Without appropriate evaluation ans supporting study data to determine whether genetic tests work, patients are being put at risk, potentially impacting treatment decisions by providing false promise that they will respond well to a certain medicine or keeping them from using therapies that otherwise may benefit them. There exists particular concern about pharmacogenetic tests that claim to predict patients’ responses to specific medications where such claims have not been established, are not described in the drug labeling, and/or do not mandatorily recommend that patients (or consumers for that matter) do consult with there treating physicians and genetic counsellors before taking decisions on treatments or life style based on genetic test results only.
This is the real danger of the current frenzy on direct-to-consumer genetic testing (DTCGT) or direct to consumer theragenomic testing (DTCTT) for consumers, patients, and health care providers alike. To be able to detect genetic variants and use them in determining an appropriate course of care is one way in which genetic research and innovation progresses. However, there remains so much more to learn about the use of emerging genetic tests that come out of this research for specific medications, what the results mean, and how the information can applied to improve a patient’s health.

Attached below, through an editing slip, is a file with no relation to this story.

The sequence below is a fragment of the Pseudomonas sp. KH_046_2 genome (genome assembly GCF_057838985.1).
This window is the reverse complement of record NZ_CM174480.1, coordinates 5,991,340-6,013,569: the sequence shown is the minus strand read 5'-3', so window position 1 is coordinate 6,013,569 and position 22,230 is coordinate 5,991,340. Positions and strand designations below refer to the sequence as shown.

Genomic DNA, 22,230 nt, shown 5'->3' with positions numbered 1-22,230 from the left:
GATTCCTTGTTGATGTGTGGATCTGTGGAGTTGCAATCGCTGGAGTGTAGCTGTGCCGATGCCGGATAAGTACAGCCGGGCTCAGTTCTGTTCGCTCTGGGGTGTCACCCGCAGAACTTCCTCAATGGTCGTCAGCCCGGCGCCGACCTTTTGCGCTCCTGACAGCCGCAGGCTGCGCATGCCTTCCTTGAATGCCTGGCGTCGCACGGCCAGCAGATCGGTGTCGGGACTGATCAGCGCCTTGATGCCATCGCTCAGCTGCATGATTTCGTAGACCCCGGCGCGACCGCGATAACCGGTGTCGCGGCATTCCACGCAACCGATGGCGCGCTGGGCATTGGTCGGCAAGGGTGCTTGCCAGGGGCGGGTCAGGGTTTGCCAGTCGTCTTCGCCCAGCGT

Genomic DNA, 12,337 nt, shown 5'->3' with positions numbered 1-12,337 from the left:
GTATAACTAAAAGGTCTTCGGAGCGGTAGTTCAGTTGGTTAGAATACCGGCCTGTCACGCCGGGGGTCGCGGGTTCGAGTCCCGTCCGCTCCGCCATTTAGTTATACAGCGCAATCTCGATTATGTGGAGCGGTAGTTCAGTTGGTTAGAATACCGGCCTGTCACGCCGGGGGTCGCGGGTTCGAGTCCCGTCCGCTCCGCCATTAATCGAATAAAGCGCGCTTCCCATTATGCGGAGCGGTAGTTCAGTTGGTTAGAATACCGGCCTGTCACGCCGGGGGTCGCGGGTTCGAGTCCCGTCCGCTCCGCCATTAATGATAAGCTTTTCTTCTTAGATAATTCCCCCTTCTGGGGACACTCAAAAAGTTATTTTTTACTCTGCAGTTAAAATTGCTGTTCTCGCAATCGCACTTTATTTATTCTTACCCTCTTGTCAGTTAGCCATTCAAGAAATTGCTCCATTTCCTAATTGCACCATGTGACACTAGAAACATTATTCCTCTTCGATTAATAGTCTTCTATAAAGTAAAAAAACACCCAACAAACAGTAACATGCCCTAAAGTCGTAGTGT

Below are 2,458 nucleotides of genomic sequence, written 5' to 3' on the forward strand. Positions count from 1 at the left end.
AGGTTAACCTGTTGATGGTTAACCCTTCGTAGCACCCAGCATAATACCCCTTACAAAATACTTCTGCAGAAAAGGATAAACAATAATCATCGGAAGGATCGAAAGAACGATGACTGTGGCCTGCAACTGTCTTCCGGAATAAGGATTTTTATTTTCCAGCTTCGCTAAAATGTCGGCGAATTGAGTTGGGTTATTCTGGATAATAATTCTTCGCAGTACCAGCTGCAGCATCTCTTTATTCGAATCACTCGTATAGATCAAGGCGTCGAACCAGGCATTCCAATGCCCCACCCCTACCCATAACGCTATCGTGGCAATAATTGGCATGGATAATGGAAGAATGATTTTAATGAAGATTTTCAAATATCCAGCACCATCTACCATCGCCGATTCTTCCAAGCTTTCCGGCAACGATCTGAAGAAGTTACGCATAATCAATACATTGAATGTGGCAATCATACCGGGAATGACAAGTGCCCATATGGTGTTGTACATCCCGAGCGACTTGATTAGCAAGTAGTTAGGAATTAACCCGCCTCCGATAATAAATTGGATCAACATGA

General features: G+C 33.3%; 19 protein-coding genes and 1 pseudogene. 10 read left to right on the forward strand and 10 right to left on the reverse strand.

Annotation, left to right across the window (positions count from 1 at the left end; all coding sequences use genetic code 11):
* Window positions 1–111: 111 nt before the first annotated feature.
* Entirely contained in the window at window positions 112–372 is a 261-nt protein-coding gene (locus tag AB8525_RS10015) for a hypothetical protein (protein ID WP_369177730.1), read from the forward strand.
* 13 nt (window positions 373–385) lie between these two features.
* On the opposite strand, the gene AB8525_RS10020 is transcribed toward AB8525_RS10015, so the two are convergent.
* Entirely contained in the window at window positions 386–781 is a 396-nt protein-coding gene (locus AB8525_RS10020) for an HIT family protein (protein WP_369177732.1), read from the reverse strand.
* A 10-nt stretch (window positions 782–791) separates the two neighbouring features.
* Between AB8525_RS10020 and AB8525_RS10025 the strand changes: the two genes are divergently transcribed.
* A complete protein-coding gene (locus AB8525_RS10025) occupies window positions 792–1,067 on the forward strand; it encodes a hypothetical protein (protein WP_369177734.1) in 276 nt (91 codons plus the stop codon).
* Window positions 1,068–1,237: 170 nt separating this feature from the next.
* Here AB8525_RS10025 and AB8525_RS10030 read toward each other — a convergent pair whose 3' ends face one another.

The action taken bs the FDA in this particular case, including the warning letter issued to Inova, reflect and address the FDA’s commitment to advance policies that enhance the FDA’s oversight of device safety. As part of the Medical Device Safety Action Plan, the FDA has warned the public when safety issues are identified, such as with thermography devices. Also, last year, the FDA issued a safety communication warning consumers and health care professionals about pharmacogenetic tests being marketed directly to consumers or offered through health care providers that claim to predict how a patient will respond to specific medications. Following the issuance of this latter safety communication, the FDA reached out to several firms marketing pharmacogenetic tests with claims to predict how a person will respond to specific medications in cases where the relationship between genetic (DNA) variations and the medication’s effects has not been established. Most firms addressed the FDA’s concerns by removing specific medication names from their labeling, including promotional material and patient test reports.
Just as in the case of adverse effects of drugs, health care professionals and consumers should report any adverse events related to these and other genetic tests to the FDA’s MedWatch Adverse Event Reporting program. To file a report, use the MedWatch Online Voluntary Reporting Form. The completed form can be submitted online or via fax to 1-800-FDA-0178. The FDA monitors these reports and takes appropriate action necessary to ensure the safety of medical products in the marketplace.